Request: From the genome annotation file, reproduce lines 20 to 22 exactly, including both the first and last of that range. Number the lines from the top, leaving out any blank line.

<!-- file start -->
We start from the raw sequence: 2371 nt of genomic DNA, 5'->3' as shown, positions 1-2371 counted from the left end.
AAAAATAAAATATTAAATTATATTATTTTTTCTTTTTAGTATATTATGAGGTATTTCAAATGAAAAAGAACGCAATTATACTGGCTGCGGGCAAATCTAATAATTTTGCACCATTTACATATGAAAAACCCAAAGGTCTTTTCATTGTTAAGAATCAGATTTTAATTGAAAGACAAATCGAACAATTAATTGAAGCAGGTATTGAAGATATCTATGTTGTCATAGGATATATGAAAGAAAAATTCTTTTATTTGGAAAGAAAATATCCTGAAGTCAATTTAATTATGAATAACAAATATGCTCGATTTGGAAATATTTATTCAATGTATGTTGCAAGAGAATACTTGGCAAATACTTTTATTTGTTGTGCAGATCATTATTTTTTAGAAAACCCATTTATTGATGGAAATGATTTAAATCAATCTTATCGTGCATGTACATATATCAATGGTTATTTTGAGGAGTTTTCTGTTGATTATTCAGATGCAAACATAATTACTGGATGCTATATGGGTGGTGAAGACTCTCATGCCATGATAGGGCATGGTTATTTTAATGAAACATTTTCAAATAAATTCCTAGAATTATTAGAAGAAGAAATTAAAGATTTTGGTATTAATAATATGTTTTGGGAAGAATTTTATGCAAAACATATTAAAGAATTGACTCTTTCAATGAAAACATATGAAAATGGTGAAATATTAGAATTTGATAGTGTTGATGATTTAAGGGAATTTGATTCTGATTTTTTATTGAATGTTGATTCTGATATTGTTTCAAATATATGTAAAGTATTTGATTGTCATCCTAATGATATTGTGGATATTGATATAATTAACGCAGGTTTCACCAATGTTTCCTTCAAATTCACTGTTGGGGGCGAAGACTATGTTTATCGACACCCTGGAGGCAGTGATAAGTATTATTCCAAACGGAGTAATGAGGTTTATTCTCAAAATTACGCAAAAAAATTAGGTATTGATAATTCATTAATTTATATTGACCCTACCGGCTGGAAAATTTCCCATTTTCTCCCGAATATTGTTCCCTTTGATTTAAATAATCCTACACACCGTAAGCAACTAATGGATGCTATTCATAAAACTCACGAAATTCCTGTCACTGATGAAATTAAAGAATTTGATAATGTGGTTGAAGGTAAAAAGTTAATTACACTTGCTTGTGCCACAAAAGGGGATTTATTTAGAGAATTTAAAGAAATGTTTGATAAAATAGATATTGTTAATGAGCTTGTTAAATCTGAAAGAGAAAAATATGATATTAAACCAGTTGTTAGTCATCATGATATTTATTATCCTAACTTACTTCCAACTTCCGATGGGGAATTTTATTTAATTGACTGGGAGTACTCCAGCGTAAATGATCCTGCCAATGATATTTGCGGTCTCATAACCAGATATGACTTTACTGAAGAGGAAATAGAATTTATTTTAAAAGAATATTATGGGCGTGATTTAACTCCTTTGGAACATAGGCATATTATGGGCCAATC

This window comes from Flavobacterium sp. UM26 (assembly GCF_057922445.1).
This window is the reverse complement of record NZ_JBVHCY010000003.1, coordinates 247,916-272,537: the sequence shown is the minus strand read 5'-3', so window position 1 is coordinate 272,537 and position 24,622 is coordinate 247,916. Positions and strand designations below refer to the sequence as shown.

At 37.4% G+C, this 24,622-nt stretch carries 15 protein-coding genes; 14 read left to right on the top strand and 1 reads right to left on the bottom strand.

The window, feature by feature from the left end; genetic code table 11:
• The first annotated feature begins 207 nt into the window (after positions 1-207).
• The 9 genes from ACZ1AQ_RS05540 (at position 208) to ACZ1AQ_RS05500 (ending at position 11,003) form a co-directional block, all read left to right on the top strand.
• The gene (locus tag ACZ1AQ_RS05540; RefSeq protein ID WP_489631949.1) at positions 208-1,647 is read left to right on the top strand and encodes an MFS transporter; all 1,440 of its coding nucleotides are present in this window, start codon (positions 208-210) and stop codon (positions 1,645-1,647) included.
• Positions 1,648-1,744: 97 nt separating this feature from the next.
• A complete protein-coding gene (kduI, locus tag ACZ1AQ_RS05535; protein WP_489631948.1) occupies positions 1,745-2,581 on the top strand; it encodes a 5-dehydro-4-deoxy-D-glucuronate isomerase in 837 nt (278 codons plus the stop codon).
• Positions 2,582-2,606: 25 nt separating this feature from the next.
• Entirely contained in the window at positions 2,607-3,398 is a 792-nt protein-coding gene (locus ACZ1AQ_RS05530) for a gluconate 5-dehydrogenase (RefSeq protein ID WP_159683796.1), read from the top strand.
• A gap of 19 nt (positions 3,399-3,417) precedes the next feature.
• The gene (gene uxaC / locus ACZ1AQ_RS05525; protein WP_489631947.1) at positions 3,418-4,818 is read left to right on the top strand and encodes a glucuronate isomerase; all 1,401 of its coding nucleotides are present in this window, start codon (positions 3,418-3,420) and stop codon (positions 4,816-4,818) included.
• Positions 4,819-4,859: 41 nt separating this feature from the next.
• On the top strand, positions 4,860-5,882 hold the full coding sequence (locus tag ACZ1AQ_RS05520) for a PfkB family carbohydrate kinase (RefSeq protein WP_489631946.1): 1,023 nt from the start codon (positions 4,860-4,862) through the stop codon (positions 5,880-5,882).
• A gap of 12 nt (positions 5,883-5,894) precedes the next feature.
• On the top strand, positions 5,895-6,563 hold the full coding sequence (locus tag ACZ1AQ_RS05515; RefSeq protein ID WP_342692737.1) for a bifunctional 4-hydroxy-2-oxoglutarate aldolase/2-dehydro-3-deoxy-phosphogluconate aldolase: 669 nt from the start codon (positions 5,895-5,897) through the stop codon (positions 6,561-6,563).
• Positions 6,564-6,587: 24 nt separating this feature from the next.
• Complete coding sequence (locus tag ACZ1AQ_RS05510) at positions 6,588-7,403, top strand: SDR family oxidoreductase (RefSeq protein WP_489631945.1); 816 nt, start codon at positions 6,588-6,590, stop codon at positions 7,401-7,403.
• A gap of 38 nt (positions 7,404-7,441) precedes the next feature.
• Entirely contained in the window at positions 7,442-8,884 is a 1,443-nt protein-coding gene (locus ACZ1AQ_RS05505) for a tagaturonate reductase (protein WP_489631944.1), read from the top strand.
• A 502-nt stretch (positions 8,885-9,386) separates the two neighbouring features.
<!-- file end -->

• Positions 6,564-6,587: 24 nt separating this feature from the next.
• Complete coding sequence (locus tag ACZ1AQ_RS05510) at positions 6,588-7,403, top strand: SDR family oxidoreductase (RefSeq protein WP_489631945.1); 816 nt, start codon at positions 6,588-6,590, stop codon at positions 7,401-7,403.
• A gap of 38 nt (positions 7,404-7,441) precedes the next feature.